Graduation, the Ultimate Confidence Conflict


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“Why does everyone always ask me that?”

A recent graduate challenged me with this question after my friend asked her what she would be doing with her education. I remember feeling the same frustration at her age. In fact, I wrote about it in my senior paper. As we turn eighteen we become legal adults. If the government recognizes this, why can’t our family and friends treat us like adults and stop making “entering the great big world” such a big deal!

The funny thing is, answering personal questions about our life is part of being an adult. “Get used to it, honey, when you are done with school we will all be asking you how your job is. And once you start a family, we will want to know all about the kids. We are not grading you, we simply care about your life.”

Perhaps the questions are most annoying to a graduate because they are trying to break free from “I’ve got to pass” mode and suddenly everyone around them is taking interest in the future that they have so many questions about themselves.

Transitions are a Confidence Conflict.

It’s hard enough to close one chapter in your life and step out into the great unknown. I suppose we shouldn’t add to the graduate’s pressure by wanting to know the details of the next chapter when they haven’t even started reading it; but this is life. After school we don’t have teachers prompting us to think through the problem we face-and they are no longer hypothetical in nature. Our problems are real-life challenges and the only help we have is each other. The questions we ask may not be as precise as a teacher’s, in fact, most of them may seem rather superficial, but in reality we want to know how you doing.

  • How’s the job going? Are you able to make ends meet?
  • How’s married life? Are you two getting along?
  • Congratulations on the baby… are you getting any sleep? Are you figuring out how to care for yourself and your dependents?

Questions aren’t offensive if you feel confident.

I was recently interviewed for a leadership association. As I was being asked a number of personal questions I couldn’t help but think of all the graduates in my life. Interviews are a test, but the questions about our hopes and dreams and the things we fear are worth the risk of vulnerability because there is a potential offer of making them come true. Why should a graduate offer her heart to a stranger who wants to know what career path she will choose if she is able pass all her classes? Besides, most interviews are more about the chapters in life that are already written.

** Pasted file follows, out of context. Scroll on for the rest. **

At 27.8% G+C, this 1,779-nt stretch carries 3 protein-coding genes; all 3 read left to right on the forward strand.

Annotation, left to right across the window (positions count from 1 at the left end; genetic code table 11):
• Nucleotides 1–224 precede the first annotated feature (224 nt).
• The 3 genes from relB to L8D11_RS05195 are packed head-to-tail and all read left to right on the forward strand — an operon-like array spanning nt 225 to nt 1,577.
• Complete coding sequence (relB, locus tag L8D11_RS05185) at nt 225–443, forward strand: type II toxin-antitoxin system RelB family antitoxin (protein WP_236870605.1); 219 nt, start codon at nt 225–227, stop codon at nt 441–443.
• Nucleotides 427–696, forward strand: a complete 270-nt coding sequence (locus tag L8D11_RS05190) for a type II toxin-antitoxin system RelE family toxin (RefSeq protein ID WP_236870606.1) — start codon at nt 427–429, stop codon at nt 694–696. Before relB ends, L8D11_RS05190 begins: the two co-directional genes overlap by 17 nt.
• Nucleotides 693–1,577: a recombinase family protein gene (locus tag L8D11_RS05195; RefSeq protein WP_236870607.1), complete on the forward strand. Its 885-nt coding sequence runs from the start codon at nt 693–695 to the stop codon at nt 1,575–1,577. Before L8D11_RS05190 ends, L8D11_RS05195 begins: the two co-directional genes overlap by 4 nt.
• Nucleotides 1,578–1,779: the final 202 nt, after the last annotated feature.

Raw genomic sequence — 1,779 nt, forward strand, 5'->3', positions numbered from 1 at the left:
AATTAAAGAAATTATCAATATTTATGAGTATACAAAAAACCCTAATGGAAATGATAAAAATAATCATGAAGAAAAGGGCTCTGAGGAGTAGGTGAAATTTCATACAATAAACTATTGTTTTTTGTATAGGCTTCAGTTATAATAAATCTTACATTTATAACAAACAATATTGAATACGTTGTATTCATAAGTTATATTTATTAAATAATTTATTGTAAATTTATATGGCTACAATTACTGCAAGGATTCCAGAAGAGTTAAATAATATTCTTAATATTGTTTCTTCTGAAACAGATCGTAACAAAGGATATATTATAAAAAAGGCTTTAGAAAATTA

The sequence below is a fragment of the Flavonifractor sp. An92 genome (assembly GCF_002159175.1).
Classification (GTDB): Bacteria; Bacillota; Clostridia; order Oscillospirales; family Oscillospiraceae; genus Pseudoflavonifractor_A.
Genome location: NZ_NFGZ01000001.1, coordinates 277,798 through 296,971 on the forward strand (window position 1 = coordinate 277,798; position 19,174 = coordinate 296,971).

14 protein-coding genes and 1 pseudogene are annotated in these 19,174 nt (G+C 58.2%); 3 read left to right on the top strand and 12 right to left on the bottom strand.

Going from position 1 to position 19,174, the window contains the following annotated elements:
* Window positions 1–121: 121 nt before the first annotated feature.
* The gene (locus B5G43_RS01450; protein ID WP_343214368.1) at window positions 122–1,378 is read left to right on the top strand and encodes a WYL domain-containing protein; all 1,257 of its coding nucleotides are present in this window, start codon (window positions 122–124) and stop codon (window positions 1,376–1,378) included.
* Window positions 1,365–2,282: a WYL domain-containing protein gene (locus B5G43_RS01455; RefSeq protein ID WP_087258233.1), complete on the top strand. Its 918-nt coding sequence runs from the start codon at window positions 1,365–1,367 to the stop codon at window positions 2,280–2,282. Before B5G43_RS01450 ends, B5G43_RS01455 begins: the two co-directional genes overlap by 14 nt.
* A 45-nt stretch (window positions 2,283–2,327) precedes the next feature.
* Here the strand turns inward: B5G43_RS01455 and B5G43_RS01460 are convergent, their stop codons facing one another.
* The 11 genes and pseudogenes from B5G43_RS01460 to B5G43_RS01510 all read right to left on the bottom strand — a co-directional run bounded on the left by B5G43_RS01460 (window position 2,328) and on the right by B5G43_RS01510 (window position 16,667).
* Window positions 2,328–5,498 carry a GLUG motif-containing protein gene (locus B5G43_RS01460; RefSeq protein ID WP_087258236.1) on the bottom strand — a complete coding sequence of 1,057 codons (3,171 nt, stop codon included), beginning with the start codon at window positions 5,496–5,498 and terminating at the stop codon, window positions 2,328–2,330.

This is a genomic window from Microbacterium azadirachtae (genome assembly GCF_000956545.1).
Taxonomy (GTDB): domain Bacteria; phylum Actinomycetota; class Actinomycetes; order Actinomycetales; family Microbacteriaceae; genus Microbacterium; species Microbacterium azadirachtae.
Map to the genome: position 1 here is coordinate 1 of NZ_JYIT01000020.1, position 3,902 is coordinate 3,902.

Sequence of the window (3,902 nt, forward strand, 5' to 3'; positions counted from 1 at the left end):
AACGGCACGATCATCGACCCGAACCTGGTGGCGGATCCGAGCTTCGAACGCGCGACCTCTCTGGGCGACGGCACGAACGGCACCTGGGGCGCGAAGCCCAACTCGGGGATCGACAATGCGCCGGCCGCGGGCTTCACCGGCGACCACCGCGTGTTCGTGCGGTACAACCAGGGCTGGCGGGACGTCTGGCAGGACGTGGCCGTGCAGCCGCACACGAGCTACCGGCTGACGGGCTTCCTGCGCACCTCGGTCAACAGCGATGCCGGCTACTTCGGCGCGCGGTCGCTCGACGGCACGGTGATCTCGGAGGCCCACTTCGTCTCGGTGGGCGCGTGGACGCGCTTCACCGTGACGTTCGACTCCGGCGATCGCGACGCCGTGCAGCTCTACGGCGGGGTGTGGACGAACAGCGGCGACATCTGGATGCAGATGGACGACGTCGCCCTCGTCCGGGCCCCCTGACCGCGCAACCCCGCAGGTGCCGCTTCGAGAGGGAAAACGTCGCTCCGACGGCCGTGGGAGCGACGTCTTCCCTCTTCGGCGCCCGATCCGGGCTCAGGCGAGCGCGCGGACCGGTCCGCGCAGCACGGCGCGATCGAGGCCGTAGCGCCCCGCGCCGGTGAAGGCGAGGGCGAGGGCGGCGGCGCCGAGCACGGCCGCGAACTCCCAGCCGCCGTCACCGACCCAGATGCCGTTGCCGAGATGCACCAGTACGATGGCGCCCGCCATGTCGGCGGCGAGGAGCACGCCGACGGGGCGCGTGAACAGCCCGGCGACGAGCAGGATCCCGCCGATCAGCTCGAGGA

• What has been your greatest accomplishment?
  • What kind of challenges have you had to overcome?

It’s easy to give a positive response to questions about what has already happened–even the tragedies–if they are already over. When our current reality is less exciting, or less certain, most of us would rather not spill our heart.

IMG_1913The good news is that personal questions will no longer feel like a test once we are able to metamorphose out of the “I’ve got to pass” mode. Of course, not everyone gets her wings with her graduation certificate. You know you have broken free from your cocoon–and truly become an adult–when a complete stranger… or your mother… asks you something personal and you don’t feel threatened.


Accountability is one of the greatest tools for making it in this world.

  • Scared to death to go out on your own?
  • Caring for baby, house and self getting the best of you?
  • Struggling with finances?

When someone takes an interest in your life, don’t receive that as a judgment. Answer the personal questions honestly, and take advantage of the opportunity to talk things out. Personal conversations are an opportunity to receive the insight, affirmation or advice you may be looking for.  After graduation, no one is paid to hold you accountable except your boss.  If you want success in other areas of your life, you are wise to allow others to ask you the questions and speak into your life. But then again, that’s your choice. You have that freedom now.

If you have a graduate in your life who is frustrated with your concern for them, don’t take it to heart. Give them time. Soon they will soar with confidence as they transition from under your wings to finding their own. You and I survived the ultimate Confidence Conflict; so will our loved ones.


Catrina Welch is an inspirational author and speaker whose passion is empowering women and girls to BE and LET BE. Her expertise as a cosmetologist, image consultant and Biblical life-coach, as well as her personal experiences with abandonment and grief make her message relatable to anyone dealing with rejection, betrayal or loss.

Her latest book, CONFIDENT BEAUTY: Reflecting the One Who Made You, with the Images in your Mirror and in your Soul, is now available as an audiobook. Autographed copies of all her books are available on her website at



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